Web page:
Turning to the cinema service business. Although there was a revenue decline from the prior year Q1 level, this was expected since our service team has finished the digital projection system installation and integration of nearly 7,000 screens across the country on behalf of the nation's leading theater exhibitors. That unprecedented multiyear project was completed during the fourth quarter of 2012.

We continue to focus our sales organization on capturing opportunities to grow our service business within the cinema. In addition, we've hired an individual who will focus exclusively on opportunities outside this segment.

The encouraging news is that we've been transitioning our service business to a more predictable revenue streams, including signing reoccurring annual projection system maintenance contracts and not clients, which we have been monitoring from our cutting-edge facility based at Ballantyne's Omaha headquarters.

Additionally, we believe our 24/7 service represents a compelling value proposition for cinema customers, including a number of the largest exhibitors in the world. The goal is to proactively target them as their initial monitoring contracts, which were included in the original projection purchase agreements, expire and before they go to renew them.

As detailed on past calls, there are also numerous opportunities to generate non-cinema NOC business, and our team is focusing on targeting a number of those opportunities. A portion of our Service business is in theaters but not in the auditoriums. For example, we are monitoring digital flat screens that show coming attractions and other advertising in the lobbies and hallways of the leading theater exhibitors. Our premise is simple. If it has an IP address, our NOC team can monitor and manage it. Our experienced team has the technical expertise to handle a vast array of digital and software and network applications.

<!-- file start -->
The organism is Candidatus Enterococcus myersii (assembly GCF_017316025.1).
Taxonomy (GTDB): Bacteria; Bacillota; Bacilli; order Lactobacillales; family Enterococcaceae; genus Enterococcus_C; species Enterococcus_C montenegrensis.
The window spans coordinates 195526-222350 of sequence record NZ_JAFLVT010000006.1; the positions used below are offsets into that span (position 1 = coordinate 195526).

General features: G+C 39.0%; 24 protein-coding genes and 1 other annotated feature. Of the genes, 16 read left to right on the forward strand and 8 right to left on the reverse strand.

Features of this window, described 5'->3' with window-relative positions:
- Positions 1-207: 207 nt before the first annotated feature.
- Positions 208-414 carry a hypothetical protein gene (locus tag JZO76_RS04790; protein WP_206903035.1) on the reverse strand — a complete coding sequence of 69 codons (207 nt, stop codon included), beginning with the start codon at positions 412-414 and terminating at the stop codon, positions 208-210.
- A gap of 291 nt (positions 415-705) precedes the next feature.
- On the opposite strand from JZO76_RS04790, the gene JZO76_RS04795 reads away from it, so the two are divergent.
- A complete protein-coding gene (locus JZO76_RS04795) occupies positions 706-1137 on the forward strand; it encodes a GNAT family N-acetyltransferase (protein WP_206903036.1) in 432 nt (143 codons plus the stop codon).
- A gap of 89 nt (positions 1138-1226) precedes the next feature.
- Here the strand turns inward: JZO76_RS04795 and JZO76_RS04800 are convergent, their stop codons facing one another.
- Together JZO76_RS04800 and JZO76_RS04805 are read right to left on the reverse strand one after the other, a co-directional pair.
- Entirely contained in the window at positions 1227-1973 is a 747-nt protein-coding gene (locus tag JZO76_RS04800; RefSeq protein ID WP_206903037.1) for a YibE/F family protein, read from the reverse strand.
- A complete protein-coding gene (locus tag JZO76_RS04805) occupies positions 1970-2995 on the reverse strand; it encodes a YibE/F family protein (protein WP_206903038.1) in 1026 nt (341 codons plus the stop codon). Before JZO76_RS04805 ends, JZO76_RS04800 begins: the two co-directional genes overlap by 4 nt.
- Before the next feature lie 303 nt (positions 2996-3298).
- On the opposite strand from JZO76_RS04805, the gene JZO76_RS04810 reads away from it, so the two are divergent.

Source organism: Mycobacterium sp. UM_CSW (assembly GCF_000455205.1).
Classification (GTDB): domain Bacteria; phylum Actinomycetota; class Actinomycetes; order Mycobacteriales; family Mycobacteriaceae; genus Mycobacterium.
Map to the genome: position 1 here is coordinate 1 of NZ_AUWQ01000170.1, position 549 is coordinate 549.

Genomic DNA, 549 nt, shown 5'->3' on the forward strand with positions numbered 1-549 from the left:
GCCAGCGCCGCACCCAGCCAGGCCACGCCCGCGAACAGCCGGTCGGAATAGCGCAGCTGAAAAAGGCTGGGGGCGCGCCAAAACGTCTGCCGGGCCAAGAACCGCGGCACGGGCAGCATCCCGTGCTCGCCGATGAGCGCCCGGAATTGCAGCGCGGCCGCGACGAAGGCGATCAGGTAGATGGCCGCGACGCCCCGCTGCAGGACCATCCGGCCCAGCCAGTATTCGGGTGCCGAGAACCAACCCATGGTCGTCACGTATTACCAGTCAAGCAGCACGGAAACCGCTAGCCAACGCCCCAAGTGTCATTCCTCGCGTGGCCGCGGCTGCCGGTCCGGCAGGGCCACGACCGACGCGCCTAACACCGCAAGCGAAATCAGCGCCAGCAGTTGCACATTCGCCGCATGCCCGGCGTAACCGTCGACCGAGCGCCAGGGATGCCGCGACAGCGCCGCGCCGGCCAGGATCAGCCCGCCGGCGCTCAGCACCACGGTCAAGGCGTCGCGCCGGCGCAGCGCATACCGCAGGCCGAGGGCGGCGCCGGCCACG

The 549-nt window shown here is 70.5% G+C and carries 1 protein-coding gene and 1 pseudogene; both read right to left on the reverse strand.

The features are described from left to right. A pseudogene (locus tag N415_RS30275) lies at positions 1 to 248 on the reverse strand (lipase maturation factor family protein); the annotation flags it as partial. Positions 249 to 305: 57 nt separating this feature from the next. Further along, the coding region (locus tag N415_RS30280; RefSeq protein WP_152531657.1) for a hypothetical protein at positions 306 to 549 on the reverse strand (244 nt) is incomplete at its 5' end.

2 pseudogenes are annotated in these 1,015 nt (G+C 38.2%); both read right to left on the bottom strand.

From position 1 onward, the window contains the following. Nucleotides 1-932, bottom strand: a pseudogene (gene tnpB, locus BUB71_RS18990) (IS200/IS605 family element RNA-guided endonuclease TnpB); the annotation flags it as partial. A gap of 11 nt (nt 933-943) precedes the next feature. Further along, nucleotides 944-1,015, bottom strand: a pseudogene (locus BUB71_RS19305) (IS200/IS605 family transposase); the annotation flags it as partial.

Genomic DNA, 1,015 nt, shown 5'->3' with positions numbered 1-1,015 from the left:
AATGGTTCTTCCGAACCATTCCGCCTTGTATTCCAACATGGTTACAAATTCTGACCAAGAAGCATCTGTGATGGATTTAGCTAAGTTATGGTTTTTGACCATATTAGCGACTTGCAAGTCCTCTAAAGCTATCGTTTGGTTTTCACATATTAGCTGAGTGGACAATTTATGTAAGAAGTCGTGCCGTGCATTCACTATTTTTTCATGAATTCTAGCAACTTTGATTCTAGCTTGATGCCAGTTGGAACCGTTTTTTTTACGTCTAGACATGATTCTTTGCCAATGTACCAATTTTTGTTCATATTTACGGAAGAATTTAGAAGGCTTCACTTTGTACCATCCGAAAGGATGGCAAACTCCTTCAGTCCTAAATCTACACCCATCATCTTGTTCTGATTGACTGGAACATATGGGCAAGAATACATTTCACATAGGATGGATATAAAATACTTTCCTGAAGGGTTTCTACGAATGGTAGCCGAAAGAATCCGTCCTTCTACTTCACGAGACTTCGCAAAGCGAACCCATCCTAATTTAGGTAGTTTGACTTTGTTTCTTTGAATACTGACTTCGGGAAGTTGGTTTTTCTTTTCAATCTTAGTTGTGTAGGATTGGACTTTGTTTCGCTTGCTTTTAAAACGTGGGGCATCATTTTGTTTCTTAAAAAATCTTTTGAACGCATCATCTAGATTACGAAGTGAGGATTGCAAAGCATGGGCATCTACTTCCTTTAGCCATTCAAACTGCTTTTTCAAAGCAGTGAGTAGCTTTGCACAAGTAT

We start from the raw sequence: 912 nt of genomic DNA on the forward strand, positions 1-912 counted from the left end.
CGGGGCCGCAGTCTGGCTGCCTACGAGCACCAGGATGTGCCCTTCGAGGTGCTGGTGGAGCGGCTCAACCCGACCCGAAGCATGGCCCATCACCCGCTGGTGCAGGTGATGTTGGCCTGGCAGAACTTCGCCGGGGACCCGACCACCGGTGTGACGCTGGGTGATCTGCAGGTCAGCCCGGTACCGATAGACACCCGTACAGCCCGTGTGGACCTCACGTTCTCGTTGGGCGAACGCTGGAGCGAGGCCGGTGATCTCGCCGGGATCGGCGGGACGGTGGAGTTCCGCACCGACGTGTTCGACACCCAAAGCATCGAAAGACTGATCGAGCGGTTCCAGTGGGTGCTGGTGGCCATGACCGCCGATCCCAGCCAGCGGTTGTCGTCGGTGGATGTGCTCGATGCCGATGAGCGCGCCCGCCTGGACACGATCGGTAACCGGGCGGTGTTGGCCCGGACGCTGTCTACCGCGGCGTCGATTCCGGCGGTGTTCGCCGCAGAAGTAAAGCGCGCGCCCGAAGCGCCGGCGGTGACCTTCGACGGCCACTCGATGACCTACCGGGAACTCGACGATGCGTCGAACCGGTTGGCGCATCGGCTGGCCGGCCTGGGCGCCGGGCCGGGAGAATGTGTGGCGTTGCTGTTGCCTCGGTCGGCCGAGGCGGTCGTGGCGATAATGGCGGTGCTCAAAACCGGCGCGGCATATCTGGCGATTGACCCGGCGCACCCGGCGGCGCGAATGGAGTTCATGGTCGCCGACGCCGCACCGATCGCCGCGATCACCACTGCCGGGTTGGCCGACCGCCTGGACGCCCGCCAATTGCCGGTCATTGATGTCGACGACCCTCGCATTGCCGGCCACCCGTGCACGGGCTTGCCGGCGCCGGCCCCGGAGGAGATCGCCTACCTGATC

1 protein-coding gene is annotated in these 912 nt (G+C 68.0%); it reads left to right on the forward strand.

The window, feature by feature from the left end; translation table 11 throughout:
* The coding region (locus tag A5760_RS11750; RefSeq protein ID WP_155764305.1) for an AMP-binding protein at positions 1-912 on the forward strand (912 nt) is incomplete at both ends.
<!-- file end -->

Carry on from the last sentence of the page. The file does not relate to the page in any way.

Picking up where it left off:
I would like to take a minute to, once again, address our corporate return of capital policy, as this was a topic raised during the Q&A session on our last investor call. We understand and appreciate that some of you have different opinions of how our company should deploy its $40 million-plus cash balance. Some have suggested that we reinstate our share buyback, and others believe that paying a dividend would be the best, and still others prefer that we spend our capital on investment in organic and inorganic growth.

Management in our Board of Directors, which has the deciding vote, continue to believe that Ballantyne should direct this cash towards growing our business through accretive transitions -- transactions, as well as certain organic expansion initiatives. As we saw this past quarter, the slowdown in digital projection system sales has had a significant year-over-year and a sequential impact on our top line results. We expect that the overall trend to continue within the theater segment.

As stated in our Q4 call, the strategic plan is to continue maintaining the company's disciplined cash management approach so that we have ample liquidity to acquire the right target. I have focused my time evaluating potential transactions, and I remain confident that we will identify one or more good acquisitions to leverage our core business. As you know, both our cinema screen manufacturing business and Ballantyne cinema services team came to us through M&A in the recent past, and these areas have done very well for us.

With that, let me turn the call over to Mary, who will cover Q1 results and the capital structure in greater detail. Mary?

Mary A. Carstens